Then follows the application,
The law was, as it were our husband,
under whose yoke we were kept until it became dead to us:
After the death of the law Christ received us, that is, he joined us,
when loosed from the law, to himself:
Then being united to Christ risen from the dead,
we ought to cleave to him alone:
And as the life of Christ after the resurrection is eternal,
so hereafter there shall be no divorce.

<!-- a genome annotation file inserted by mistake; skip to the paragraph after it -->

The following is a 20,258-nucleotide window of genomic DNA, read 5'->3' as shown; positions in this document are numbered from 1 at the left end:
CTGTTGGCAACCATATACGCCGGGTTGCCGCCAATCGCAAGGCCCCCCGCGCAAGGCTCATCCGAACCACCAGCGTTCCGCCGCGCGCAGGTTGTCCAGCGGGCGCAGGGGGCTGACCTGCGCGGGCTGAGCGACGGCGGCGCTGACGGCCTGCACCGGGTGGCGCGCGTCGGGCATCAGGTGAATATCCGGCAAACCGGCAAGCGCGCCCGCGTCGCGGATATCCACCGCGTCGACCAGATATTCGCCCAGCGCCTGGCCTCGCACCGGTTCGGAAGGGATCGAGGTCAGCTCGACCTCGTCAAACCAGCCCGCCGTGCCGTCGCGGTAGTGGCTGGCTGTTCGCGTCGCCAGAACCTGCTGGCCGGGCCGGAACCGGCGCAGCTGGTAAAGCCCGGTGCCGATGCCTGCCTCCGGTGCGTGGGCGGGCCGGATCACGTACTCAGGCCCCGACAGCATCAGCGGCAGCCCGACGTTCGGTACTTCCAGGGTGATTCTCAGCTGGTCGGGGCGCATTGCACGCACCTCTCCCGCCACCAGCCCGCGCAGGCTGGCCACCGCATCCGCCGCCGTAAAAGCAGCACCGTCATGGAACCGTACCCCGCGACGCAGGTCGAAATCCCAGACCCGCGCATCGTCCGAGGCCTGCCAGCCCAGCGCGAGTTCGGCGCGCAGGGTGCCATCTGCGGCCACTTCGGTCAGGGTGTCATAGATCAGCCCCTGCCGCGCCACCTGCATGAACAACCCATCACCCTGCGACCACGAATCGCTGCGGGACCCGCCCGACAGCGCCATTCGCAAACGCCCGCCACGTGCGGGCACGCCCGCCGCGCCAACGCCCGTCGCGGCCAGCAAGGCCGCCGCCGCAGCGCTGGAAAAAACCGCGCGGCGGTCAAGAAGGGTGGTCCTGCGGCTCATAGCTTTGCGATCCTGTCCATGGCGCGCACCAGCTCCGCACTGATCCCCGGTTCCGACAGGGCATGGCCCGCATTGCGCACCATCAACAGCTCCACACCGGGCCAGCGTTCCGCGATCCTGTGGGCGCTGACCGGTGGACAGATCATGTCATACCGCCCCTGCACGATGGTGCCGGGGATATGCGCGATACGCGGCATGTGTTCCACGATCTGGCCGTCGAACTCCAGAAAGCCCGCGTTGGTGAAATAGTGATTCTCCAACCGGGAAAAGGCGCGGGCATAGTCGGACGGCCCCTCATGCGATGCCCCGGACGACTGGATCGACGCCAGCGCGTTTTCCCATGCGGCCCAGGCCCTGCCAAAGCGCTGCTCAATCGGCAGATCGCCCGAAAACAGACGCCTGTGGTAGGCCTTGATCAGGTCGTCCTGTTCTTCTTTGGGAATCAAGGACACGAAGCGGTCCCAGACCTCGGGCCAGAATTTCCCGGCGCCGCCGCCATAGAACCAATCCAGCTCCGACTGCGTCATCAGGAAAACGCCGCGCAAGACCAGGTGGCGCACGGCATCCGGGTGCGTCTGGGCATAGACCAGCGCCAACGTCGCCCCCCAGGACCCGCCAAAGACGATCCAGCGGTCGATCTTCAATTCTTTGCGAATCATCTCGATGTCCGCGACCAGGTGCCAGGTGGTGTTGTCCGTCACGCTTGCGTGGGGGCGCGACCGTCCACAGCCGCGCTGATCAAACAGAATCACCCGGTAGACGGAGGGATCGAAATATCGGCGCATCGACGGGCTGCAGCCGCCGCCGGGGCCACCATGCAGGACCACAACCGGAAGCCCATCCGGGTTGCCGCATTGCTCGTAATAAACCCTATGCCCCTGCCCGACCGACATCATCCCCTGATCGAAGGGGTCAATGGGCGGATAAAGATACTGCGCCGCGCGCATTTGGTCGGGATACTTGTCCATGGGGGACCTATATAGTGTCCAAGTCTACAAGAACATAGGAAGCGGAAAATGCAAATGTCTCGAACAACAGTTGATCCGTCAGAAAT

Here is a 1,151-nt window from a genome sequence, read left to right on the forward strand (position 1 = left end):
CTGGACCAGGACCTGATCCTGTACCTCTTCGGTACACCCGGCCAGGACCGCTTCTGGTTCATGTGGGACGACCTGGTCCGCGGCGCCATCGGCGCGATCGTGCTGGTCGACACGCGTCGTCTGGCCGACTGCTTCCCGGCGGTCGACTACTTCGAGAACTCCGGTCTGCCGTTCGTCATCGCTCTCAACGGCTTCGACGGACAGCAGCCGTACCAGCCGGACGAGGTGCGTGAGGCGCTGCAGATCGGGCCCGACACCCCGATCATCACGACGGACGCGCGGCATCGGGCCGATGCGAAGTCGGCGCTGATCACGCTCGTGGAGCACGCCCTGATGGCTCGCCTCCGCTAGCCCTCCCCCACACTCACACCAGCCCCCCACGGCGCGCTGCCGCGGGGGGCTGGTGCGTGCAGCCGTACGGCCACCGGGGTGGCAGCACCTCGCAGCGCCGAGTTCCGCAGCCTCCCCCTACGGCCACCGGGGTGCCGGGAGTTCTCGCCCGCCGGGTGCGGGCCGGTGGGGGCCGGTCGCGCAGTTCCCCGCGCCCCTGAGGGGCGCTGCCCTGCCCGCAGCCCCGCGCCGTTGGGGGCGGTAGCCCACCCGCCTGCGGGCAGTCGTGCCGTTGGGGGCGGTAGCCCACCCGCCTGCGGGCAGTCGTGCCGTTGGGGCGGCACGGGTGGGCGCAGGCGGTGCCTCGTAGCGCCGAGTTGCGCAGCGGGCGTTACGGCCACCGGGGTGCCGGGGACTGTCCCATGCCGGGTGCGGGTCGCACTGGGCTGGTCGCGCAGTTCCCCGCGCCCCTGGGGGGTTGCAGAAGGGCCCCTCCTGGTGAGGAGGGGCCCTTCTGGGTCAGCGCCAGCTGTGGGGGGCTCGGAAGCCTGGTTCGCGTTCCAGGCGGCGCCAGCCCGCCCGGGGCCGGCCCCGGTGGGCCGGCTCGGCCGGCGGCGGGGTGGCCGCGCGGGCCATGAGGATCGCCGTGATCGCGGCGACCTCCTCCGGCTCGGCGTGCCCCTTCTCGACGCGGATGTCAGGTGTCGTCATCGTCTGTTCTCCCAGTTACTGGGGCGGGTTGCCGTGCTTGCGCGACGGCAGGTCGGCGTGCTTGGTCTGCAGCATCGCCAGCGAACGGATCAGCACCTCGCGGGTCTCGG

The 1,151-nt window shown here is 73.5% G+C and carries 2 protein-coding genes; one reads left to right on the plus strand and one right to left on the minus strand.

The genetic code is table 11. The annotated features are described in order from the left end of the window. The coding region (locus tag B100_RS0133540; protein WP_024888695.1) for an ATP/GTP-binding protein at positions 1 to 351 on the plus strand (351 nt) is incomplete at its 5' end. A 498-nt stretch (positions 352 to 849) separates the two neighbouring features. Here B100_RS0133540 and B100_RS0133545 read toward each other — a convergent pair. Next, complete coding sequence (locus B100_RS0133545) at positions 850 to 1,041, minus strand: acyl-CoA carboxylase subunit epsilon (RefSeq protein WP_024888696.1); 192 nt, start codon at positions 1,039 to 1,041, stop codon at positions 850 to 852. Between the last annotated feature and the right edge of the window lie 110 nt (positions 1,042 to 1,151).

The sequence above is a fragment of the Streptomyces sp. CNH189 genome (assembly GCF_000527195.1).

But further, the word law is not mentioned here in every part in the same sense: for in one place it means the bond of marriage; in another, the authority of a husband over his wife; and in another, the law of Moses: but we must remember, that Paul refers here only to that office of the law which was peculiar to the dispensation of Moses; for as far as God has in the ten commandments taught what is just and right, and given directions for guiding our life, no abrogation of the law is to be dreamt of; for the will of God must stand the same forever. We ought carefully to remember that this is not a release from the righteousness which is taught in the law, but from its rigid requirements, and from the curse which thence follows. The law, then, as a rule of life, is not abrogated; but what belongs to it as opposed to the liberty obtained through Christ, that is, as it requires absolute perfection: for as we render not this perfection, it binds us under the sentence of eternal death. But as it was not his purpose to decide here the character of the bond of marriage, he was not anxious to mention the causes which releases a woman from her husband. It is therefore unreasonable that anything decisive on this point should be sought here.